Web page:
Food name


**Creamy Spaghetti Carbonara with Parmesan Flakes Recipe**


- 12 ounces (340g) spaghetti - 3 large eggs - 1 cup grated Parmesan cheese - 1 cup heavy cream - 4-6 ounces (115-170g) pancetta or guanciale, diced - 2 cloves garlic, minced - Salt and freshly ground black pepper, to taste - Fresh parsley, chopped, for garnish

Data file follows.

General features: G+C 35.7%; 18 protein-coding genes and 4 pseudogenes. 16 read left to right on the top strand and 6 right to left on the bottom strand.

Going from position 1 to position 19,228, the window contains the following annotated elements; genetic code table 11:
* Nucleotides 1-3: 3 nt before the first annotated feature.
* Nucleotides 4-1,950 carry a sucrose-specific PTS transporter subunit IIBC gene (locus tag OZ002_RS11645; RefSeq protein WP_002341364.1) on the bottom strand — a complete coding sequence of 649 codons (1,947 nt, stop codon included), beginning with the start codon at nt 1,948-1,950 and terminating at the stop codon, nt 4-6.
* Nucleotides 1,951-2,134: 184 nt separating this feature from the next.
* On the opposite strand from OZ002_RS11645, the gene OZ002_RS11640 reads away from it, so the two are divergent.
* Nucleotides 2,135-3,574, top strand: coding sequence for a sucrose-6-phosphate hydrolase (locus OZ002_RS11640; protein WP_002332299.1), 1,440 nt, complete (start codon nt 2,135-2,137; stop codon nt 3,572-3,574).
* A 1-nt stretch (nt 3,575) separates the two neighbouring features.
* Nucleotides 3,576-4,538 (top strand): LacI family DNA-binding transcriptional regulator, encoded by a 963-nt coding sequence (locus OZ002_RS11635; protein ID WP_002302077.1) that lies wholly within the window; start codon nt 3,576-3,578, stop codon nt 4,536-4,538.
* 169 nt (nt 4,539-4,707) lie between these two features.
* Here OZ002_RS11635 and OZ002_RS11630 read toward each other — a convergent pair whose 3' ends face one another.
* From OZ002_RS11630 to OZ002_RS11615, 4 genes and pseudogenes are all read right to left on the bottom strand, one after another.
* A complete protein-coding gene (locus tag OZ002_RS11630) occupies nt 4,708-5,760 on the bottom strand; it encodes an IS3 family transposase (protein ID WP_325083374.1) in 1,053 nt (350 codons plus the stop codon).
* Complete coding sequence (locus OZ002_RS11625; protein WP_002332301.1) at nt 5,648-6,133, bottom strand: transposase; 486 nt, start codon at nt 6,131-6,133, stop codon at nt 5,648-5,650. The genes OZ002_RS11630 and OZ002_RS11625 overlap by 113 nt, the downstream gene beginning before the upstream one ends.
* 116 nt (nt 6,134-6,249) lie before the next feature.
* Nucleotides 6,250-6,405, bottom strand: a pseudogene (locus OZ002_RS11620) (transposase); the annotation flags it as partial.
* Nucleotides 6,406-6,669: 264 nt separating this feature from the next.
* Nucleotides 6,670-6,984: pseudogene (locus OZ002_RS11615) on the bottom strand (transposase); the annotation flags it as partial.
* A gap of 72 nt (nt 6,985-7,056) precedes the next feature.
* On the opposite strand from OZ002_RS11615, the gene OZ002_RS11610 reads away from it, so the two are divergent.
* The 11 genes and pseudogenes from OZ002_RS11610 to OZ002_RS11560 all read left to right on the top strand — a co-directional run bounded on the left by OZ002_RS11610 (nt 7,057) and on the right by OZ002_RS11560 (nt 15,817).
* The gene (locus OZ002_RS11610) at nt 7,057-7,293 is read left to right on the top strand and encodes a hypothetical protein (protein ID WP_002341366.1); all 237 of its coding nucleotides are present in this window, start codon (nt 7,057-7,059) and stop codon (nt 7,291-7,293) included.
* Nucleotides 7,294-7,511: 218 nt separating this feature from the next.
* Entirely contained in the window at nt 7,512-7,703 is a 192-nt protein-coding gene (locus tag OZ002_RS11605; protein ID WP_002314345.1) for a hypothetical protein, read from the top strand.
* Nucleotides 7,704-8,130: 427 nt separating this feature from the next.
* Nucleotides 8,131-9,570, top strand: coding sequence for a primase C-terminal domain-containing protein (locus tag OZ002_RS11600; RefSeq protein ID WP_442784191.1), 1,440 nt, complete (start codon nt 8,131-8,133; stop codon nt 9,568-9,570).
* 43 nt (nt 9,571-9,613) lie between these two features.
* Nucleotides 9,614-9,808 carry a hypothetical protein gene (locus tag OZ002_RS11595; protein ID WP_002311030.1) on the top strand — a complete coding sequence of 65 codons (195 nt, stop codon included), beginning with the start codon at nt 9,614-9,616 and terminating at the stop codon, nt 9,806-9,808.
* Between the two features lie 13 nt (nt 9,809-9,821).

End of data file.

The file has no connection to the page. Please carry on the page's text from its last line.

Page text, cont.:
1. Bring a large pot of salted water to a boil. Add the spaghetti and cook according to package instructions until al dente. Reserve about 1 cup of pasta water before draining. 2. While the pasta cooks, in a bowl, whisk together the eggs, grated Parmesan cheese, and heavy cream until well combined. Set aside. 3. In a skillet over medium heat, cook the diced pancetta or guanciale until crispy and golden brown. Remove the cooked meat and set it aside on a paper towel-lined plate. 4. In the same skillet, using the rendered fat from the meat, sauté the minced garlic until fragrant. Remove the skillet from heat. 5. Once the pasta is cooked, drain it and immediately add it to the skillet with the garlic. Toss the pasta in the garlic-infused fat to coat. 6. Slowly pour the egg, Parmesan, and cream mixture over the pasta, tossing quickly and continuously to prevent the eggs from scrambling. The residual heat will cook the eggs and create a creamy sauce. If the sauce seems too thick, add a splash of reserved pasta water and continue tossing. 7. Add the cooked pancetta or guanciale back into the skillet with the pasta. Toss to distribute evenly. 8. Season the carbonara with salt and freshly ground black pepper to taste. Remember that the pancetta or guanciale and Parmesan are already salty, so be cautious with the salt. 9. Serve the creamy spaghetti carbonara in individual plates or bowls. Garnish with chopped fresh parsley and extra Parmesan flakes. **Comparison and Note on Cream Usage:** The traditional Italian recipe for spaghetti carbonara does not include cream. It consists of eggs, Pecorino Romano cheese, pancetta or guanciale, and black pepper. The heat from the just-cooked pasta and cooked meat creates a creamy sauce when combined with the egg and cheese mixture. Adding cream to carbonara is not part of the authentic recipe. Italians have a strong preference for maintaining the authenticity of their traditional dishes. The use of cream in carbonara is a point of contention for purists because it alters the original taste and texture of the dish. Cream can overpower the delicate flavors of the eggs and cheese, making the dish overly rich and potentially masking the distinct flavors of the pancetta or guanciale. The cream can also dilute the characteristic "eggy" texture that is integral to a classic carbonara. While adding cream to carbonara might create a creamy and comforting version, it's essential to acknowledge the cultural and culinary significance of preserving traditional recipes. If you're looking for a more authentic experience, it's recommended to stick to the original recipe without cream.